All music fans have them, the handful of records that haven’t grown old, haven’t been worn out, and sound just as good today as they did 10 or 15 years back, when they were acquired. Maybe a friend or your stoner older brother turned you onto them, or maybe you heard a cut or two on more sophisticated left-of-the-dial radio stations. Or, maybe you just heard the artist was cool and your favorite record store clerk (remember them?) turned you onto them after you ventured into the store asking for similar artists, only to have the gold placed into your hand.
They pass the 10 year test, the test that every record should be subject to. It’s when you have the album and ask yourself if you’ll listen to it in 10 years time. Will the band still be hip? Will the message still be relevant? Will the musicians still be cool, or will they go down in tabloid fame after a mishap on stage, or with some underage fan? If you think you’ll still listen to the album in 10 years with the same fervor, it’s worth taking up space on the LP or CD shelf, or on your digital music storage device.
These three records passed the 10 year test for me, and in turn, have, and will, stick with me forever.
Frank Zappa, “Hot Rats” (1969) I walked into Phantasmagoria Records in Wheaton, Maryland, in 1987, and said I wanted something by Frank Zappa. “Hot Rats” was placed into my hand, an album that is a mostly instrumental, avant-jazz experience of Zappa guitar, Jean-Luc Ponty violin, and the trademark experimentation of FZ. This record is brilliant from the opening. It walks the line between grand and cheesy perfection on “Peaches en Regalia,” and the 8-minute “Son of Mr. Green Genes,” which showcases Zappa’s guitar chops. Also, a bonus because “Willie the Pimp,” the one vocal track, featured Captain Beefheart, and opened another musical rabbit hole worthy of exploration.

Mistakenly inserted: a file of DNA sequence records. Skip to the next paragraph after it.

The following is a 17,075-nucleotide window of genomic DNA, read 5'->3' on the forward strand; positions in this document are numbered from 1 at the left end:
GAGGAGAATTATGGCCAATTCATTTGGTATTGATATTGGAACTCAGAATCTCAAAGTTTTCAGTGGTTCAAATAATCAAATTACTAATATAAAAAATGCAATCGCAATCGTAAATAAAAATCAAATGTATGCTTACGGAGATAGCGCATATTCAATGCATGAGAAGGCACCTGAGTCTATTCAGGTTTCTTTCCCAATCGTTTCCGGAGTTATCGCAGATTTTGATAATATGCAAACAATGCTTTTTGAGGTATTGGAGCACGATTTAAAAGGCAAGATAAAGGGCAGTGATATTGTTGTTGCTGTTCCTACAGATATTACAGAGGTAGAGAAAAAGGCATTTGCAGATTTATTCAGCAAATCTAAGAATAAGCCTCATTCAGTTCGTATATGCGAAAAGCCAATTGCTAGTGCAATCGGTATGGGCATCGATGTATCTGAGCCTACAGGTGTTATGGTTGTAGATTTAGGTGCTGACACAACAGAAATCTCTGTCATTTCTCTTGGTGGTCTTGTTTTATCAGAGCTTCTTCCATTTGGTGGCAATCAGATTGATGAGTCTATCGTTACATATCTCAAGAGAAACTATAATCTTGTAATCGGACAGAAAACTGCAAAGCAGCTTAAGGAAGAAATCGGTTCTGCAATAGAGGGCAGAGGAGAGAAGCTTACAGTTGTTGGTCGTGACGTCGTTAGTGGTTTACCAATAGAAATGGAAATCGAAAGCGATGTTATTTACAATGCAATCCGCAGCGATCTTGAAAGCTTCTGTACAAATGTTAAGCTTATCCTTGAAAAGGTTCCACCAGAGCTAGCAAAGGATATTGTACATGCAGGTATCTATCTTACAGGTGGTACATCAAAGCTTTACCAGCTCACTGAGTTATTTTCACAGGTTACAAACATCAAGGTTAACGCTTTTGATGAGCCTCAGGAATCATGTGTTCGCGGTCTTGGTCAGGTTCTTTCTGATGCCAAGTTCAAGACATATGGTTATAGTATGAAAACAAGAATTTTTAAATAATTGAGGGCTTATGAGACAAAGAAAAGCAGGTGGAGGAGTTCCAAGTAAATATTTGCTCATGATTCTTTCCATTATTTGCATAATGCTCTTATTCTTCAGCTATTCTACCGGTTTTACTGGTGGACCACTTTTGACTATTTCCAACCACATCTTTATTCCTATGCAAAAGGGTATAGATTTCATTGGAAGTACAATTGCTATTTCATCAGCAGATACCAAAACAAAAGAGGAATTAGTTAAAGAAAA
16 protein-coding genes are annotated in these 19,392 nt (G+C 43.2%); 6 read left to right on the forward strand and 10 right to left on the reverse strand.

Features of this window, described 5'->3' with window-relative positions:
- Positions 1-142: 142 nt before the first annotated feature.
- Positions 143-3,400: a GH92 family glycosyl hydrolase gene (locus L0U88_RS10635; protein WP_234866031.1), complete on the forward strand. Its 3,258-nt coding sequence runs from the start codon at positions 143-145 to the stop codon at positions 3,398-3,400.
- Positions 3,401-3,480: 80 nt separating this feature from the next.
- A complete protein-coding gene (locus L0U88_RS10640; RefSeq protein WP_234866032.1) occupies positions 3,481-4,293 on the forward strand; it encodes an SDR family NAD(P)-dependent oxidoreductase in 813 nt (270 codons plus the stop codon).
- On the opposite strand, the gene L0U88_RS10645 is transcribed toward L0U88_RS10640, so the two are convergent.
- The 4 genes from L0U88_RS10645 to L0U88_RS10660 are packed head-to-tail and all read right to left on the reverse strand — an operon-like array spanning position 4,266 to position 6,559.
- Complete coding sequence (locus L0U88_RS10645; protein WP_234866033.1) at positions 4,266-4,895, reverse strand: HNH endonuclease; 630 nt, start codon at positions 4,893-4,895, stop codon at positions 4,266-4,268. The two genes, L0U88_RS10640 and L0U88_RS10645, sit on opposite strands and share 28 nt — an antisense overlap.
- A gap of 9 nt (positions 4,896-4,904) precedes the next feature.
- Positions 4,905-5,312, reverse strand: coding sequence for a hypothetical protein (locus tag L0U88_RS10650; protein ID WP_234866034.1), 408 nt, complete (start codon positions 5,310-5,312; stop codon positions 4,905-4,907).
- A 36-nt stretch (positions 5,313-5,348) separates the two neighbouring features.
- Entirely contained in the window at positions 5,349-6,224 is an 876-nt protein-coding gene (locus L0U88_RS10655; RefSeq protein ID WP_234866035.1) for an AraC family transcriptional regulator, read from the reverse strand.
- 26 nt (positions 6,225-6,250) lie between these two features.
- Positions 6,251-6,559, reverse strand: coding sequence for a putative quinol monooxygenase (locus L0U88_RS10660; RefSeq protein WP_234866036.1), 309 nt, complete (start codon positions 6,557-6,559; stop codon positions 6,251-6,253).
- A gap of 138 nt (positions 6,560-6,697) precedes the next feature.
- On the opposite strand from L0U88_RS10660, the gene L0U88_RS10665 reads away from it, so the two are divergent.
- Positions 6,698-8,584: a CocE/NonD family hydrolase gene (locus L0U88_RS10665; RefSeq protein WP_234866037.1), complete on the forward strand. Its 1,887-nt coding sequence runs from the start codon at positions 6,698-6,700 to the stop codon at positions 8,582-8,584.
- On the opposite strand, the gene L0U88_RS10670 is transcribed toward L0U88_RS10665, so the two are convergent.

The Gourds, “Ghost of Hallelujah” (1999) The Gourds’ third album may be the one that most easily draws you into the world of The Gourds, a world that exists somewhere in the neighborhood of alternative country, hillbilly blues, and jug band rock and roll. The main songwriters, Kev Russell and Jimmy Smith, could always pen a twangy ballad, with Smith’s lyrics always coming off as more ambiguous, if not much stranger and more nonsensical than Russell’s. What they’ve struck here is some genuine twang-pop, especially with Smith’s “County Orange,” a nonsensical but driving tune that references footwear, grocery stores, and orange-issued jumpsuits. Russell’s “Fine Leather Truck” is a twangy nod to whipping around in a beat-up truck. Once again, The Gourds showcase the coolness of an accordion.
Devin Davis, “Lonely People of the World Unite” (2005) Davis’ one solo album can easily be categorized as one of the great unknown albums of the last 20 years. A Chicago sound technician, Davis – a less than part-time musician – made a masterpiece. This album is part garage rock, part psychedelic, part electro hard-folk, and part stadium rock, but all wonder. It’s loaded with layers of instruments, from guitars to horns, while Davis’ vocals crack with deliberate feeling. A promising acoustic guitar riff on “Iron-Woman” kicks off the album, and it weaves its way with very little break from song to song, genre to genre. “Moon Over Shark City” flat out rips, while “Giant Spiders” has a slight touch of The Kinks. Sadly, Davis hasn’t come through on a follow-up, and reissue of this record was nothing more than Internet rumor. It’s so worth owning, though. It’s an album made with the aging idea that records are one complete piece comprised of multiple songs, complete with a beginning, middle, and an end.
Before I go, I also wanted to note that in last week’s column, I got drummer Ted Moore’s name wrong while mentioning the band Farmington Hill. Sorry Ted.